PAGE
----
I planted three Lavatera assurgentiflora (Tree Mallow) on my parent's hillside earlier this year. This was a real plant trial. They were planted with a fairly wide separation: one ended up in the midst of freshly dug gopher hole tailings (hey, the soil is nice and loose), one ended up near some other native plants, and one ended up between two black acacia trees in a spot that's a bit too shady for it.
The gophers thought that I had just given them a tasty treat. The Lavatera near their holes and near the native plants were chomped: to certain death in one case and to nearly certain death in the other. The gophers even stood on hind legs to nibble the above-ground branch ends and to girdle the bark above ground. I've never seen that sort of feasting before.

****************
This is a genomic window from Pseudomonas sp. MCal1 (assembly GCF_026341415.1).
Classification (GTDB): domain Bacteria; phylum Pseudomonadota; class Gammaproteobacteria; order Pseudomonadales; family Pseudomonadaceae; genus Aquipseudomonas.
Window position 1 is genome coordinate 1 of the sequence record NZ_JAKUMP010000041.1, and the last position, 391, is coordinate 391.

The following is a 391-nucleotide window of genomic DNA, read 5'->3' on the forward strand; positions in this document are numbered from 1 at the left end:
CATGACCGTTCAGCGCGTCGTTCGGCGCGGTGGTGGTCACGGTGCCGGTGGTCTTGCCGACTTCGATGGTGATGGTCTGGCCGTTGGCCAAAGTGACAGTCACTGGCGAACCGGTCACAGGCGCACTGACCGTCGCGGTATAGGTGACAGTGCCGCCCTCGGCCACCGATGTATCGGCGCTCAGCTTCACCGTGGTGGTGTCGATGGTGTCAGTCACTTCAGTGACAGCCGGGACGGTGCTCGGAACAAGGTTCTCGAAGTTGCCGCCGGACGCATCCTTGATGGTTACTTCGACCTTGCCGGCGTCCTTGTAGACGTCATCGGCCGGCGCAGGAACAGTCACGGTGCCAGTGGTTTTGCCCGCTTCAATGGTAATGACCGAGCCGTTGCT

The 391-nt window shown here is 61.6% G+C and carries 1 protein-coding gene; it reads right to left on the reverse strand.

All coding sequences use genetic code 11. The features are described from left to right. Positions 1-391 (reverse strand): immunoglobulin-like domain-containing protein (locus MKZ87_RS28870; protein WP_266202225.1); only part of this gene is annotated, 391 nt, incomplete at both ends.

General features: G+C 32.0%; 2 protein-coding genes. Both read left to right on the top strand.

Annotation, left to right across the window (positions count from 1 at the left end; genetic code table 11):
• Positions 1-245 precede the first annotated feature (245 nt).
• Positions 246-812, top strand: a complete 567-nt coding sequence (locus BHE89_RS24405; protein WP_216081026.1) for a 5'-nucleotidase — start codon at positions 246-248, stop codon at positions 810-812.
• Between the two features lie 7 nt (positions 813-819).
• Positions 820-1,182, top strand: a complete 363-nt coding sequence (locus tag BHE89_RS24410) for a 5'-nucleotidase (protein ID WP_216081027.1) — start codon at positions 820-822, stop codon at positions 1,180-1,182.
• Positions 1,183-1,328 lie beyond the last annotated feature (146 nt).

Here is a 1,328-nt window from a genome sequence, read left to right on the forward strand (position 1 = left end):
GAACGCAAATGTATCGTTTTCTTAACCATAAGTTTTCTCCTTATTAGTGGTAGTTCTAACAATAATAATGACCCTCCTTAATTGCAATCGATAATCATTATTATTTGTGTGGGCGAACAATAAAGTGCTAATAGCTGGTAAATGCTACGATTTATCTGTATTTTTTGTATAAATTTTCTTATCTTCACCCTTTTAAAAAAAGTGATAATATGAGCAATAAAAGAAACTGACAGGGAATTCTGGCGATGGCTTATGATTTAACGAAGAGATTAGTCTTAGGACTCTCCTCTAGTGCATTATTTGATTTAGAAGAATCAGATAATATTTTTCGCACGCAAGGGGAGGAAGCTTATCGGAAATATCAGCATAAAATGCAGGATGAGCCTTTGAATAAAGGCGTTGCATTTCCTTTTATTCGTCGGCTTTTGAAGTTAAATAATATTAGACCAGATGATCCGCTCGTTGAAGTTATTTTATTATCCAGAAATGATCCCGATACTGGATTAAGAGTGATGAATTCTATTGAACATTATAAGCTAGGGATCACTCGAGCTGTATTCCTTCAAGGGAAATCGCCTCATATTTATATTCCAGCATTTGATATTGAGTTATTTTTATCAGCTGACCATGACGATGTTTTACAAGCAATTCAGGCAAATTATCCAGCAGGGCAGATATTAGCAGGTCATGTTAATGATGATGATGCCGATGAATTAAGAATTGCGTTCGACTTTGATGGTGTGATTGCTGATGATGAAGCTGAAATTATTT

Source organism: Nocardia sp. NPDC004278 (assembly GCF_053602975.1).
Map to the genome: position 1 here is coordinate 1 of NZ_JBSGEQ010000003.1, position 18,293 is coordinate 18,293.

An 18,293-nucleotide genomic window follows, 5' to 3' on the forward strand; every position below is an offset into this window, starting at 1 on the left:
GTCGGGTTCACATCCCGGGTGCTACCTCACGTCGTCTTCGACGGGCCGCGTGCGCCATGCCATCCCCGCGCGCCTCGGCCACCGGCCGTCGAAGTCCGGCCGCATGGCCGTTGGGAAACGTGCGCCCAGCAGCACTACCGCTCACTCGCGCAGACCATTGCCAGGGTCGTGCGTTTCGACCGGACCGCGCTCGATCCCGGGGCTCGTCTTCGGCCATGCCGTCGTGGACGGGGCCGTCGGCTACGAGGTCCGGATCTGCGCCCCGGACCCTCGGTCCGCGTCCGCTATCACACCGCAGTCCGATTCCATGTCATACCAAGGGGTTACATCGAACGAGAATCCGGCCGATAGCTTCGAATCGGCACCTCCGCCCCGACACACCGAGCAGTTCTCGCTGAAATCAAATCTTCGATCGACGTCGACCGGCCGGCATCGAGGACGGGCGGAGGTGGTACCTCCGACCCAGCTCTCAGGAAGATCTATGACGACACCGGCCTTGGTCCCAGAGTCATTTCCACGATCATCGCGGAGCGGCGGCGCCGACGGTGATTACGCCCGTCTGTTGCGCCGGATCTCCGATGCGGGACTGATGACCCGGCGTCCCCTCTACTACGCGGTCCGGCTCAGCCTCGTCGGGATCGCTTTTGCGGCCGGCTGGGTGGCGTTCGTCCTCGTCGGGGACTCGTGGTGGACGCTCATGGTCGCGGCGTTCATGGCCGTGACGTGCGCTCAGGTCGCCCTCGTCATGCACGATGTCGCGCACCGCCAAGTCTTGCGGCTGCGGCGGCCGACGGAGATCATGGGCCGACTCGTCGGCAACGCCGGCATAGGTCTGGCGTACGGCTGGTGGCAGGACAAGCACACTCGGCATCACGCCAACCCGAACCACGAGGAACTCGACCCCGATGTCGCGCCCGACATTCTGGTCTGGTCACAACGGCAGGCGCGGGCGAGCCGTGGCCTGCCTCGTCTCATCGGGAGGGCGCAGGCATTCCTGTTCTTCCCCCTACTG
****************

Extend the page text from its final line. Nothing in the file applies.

The Lavatera come from one of the channel islands from seed gathered years ago.
Here's a picture of the first to go. It didn't get very large - that's about a 1.5" to 2" trunk at its maximum. The dirty part is all that is left of the roots - as you can see they have all been nibbled back and the trunk is deeply knawed. Even the lowest branch at the right has been nibbled on top.
The second Lavatera to go lasted long enough to produce some immature seed but it is completely girdled, so I don't think it will survive. I don't know if it will self-sow or not.